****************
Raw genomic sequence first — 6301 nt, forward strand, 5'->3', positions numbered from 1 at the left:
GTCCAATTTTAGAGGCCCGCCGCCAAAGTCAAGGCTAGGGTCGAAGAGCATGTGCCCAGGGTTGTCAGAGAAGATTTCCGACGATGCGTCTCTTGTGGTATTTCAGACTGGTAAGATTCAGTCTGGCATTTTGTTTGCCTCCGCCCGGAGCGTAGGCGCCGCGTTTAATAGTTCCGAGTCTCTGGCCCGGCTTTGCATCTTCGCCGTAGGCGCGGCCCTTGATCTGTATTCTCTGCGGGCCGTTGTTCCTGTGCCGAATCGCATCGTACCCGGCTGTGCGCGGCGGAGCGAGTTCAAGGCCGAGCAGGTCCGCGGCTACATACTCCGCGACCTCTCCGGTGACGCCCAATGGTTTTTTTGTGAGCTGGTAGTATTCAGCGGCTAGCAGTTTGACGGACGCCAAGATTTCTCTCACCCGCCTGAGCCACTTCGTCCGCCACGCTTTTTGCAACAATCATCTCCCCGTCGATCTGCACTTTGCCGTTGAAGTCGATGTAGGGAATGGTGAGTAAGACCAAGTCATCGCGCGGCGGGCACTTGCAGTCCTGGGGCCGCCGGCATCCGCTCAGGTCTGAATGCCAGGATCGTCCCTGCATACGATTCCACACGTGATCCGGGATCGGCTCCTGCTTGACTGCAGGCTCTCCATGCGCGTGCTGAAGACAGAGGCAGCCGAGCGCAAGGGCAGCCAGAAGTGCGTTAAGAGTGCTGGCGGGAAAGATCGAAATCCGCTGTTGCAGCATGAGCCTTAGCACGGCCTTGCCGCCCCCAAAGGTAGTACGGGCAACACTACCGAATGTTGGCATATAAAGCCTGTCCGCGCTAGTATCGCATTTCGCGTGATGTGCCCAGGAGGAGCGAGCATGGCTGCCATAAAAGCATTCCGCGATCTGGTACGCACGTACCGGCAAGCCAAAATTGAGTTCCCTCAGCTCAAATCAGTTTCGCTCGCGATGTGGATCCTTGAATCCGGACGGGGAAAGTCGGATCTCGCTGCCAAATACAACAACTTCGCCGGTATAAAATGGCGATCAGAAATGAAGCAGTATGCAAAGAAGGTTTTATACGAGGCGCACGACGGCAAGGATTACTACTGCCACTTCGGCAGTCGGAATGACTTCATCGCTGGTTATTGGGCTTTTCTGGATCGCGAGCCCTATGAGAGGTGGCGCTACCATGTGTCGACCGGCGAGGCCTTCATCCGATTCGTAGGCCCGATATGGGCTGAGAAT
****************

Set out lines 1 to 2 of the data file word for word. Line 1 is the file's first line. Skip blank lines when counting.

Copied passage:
Raw genomic sequence first — 6301 nt, forward strand, 5'->3', positions numbered from 1 at the left:
GTCCAATTTTAGAGGCCCGCCGCCAAAGTCAAGGCTAGGGTCGAAGAGCATGTGCCCAGGGTTGTCAGAGAAGATTTCCGACGATGCGTCTCTTGTGGTATTTCAGACTGGTAAGATTCAGTCTGGCATTTTGTTTGCCTCCGCCCGGAGCGTAGGCGCCGCGTTTAATAGTTCCGAGTCTCTGGCCCGGCTTTGCATCTTCGCCGTAGGCGCGGCCCTTGATCTGTATTCTCTGCGGGCCGTTGTTCCTGTGCCGAATCGCATCGTACCCGGCTGTGCGCGGCGGAGCGAGTTCAAGGCCGAGCAGGTCCGCGGCTACATACTCCGCGACCTCTCCGGTGACGCCCAATGGTTTTTTTGTGAGCTGGTAGTATTCAGCGGCTAGCAGTTTGACGGACGCCAAGATTTCTCTCACCCGCCTGAGCCACTTCGTCCGCCACGCTTTTTGCAACAATCATCTCCCCGTCGATCTGCACTTTGCCGTTGAAGTCGATGTAGGGAATGGTGAGTAAGACCAAGTCATCGCGCGGCGGGCACTTGCAGTCCTGGGGCCGCCGGCATCCGCTCAGGTCTGAATGCCAGGATCGTCCCTGCATACGATTCCACACGTGATCCGGGATCGGCTCCTGCTTGACTGCAGGCTCTCCATGCGCGTGCTGAAGACAGAGGCAGCCGAGCGCAAGGGCAGCCAGAAGTGCGTTAAGAGTGCTGGCGGGAAAGATCGAAATCCGCTGTTGCAGCATGAGCCTTAGCACGGCCTTGCCGCCCCCAAAGGTAGTACGGGCAACACTACCGAATGTTGGCATATAAAGCCTGTCCGCGCTAGTATCGCATTTCGCGTGATGTGCCCAGGAGGAGCGAGCATGGCTGCCATAAAAGCATTCCGCGATCTGGTACGCACGTACCGGCAAGCCAAAATTGAGTTCCCTCAGCTCAAATCAGTTTCGCTCGCGATGTGGATCCTTGAATCCGGACGGGGAAAGTCGGATCTCGCTGCCAAATACAACAACTTCGCCGGTATAAAATGGCGATCAGAAATGAAGCAGTATGCAAAGAAGGTTTTATACGAGGCGCACGACGGCAAGGATTACTACTGCCACTTCGGCAGTCGGAATGACTTCATCGCTGGTTATTGGGCTTTTCTGGATCGCGAGCCCTATGAGAGGTGGCGCTACCATGTGTCGACCGGCGAGGCCTTCATCCGATTCGTAGGCCCGATATGGGCTGAGAAT